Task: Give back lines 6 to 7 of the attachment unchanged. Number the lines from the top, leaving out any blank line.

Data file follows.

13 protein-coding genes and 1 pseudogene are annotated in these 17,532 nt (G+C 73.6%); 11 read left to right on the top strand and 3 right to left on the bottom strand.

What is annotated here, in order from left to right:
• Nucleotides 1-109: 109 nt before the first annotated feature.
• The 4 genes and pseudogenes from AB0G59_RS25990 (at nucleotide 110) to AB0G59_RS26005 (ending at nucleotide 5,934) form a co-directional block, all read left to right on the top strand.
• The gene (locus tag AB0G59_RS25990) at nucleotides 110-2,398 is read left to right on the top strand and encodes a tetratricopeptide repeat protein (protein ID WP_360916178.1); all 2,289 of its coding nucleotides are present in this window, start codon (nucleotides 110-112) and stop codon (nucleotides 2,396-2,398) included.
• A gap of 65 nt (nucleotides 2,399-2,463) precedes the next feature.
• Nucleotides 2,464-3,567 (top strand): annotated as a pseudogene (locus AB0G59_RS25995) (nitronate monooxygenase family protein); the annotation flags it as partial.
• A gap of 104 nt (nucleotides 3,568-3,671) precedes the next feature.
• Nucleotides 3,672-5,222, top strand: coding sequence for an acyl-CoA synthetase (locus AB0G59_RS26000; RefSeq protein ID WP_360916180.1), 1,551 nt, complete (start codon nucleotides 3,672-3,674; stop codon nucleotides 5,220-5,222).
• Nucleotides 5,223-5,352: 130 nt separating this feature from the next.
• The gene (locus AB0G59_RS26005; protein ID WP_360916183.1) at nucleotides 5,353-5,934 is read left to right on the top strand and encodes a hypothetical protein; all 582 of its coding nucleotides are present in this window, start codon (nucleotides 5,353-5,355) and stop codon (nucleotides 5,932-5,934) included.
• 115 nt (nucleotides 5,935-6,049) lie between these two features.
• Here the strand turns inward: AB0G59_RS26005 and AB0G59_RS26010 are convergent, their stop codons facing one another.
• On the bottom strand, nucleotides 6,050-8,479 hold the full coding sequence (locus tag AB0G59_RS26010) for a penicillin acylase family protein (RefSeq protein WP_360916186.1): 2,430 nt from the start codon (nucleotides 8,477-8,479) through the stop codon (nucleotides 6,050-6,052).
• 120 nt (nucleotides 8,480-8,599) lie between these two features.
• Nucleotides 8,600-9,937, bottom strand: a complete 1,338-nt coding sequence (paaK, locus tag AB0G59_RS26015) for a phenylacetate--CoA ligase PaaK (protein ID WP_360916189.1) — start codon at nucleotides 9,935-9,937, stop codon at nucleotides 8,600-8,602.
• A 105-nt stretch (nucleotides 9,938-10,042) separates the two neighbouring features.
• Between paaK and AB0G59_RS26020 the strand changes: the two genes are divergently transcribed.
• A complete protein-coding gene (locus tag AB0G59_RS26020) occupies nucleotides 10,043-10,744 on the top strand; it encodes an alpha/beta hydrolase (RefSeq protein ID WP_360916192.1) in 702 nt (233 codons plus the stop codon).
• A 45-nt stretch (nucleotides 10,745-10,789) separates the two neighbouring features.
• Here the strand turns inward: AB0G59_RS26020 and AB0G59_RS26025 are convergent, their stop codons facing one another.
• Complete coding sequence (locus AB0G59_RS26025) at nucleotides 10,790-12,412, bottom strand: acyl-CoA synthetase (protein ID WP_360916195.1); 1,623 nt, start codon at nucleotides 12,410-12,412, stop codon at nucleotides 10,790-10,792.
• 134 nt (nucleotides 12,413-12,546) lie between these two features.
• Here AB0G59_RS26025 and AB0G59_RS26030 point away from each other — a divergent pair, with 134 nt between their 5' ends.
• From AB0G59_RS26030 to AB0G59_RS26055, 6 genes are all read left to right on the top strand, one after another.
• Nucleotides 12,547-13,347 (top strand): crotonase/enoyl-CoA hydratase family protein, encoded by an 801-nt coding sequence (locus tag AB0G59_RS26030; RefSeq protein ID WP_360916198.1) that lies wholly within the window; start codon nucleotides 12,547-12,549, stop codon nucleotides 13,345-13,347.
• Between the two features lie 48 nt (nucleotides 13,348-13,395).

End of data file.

• A gap of 65 nt (nucleotides 2,399-2,463) precedes the next feature.
• Nucleotides 2,464-3,567 (top strand): annotated as a pseudogene (locus AB0G59_RS25995) (nitronate monooxygenase family protein); the annotation flags it as partial.